Most Americans think that donations play a major role in the policy decisions of elected officials, and there is large support for capping donations to political campaigns.
The 2012 election cycle, which included the Presidential election, was the most expensive on record with around $7 billion being spent on the election by candidates, parties and other groups. In recent years efforts to limit the influence of money on politics have largely run aground, with the courts ruling that some limits are unconstitutional, such as the ban corporate political spending to influence elections that was overturned in the Citizens United decision. Other reforms, such as the McCain-Feingold Act of 2002, have inadvertently ended up weakening parties and strengthened outside political groups known as political action committees (PACs) that are able to raise and spend money with fewer restrictions and less scrutiny than candidates and parties.
The latest research from YouGov shows that most Americans (65%) think that donations play at least a 'very important role' in the decisions elected officials make about government policy. 19% of these public say that it is 'the most important' part of why elected officials make the decisions that they do. Only 5% of Americans say that donations either play a 'not very important role' or 'no role at all'.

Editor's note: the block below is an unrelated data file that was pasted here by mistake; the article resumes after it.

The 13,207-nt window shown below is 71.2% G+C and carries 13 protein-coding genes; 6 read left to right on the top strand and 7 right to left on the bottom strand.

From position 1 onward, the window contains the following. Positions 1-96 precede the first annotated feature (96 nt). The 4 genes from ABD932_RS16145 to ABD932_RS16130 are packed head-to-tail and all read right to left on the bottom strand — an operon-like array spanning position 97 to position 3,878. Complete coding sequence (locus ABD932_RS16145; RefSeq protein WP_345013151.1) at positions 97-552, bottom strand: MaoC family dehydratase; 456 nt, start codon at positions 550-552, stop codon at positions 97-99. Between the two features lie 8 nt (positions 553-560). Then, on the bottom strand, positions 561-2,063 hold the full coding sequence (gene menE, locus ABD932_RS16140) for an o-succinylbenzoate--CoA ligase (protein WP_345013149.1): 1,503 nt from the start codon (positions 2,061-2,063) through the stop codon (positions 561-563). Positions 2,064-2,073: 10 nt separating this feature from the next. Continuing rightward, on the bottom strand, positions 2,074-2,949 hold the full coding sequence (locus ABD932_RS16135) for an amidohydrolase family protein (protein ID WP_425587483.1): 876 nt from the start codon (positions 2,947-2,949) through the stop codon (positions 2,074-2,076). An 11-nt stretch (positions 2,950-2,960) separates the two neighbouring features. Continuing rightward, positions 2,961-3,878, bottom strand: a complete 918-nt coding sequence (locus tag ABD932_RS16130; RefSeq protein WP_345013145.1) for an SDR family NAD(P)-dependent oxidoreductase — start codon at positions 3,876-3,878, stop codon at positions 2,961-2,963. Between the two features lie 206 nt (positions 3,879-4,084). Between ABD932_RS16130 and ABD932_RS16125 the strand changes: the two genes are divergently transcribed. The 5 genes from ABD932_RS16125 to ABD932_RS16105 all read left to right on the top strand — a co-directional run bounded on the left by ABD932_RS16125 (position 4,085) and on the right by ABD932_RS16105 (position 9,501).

Asked why donors give money to candidates, nearly half of Americans (48%) say that the reasons are split between wanting to influence candidates and wanting to help candidates who agree with donors on policies. Only 15% say that donors exclusively give money to shape the positions of candidates, while 25% say that money is just given to candidates who already share the positions of donors.
Most Americans agree with limiting the amount of money that various groups can spend in support of campaigns, with 53% supporting caps on individual donations and only 19% opposing them. Support is highest for capping the donations of foreign corporations (56%) and lowest for capping the amount of money that candidates can spend on their own campaigns (48%).
Asked specifically about caps on individual donations for candidates running for federal office, 68% of Americans support such a cap and only 19% oppose it. On this issue, as with others, partisan divides are limited with most Democrats (75%) and Republicans (60%) tending to support some limits on donations to federal candidates.
Full poll results can be found here.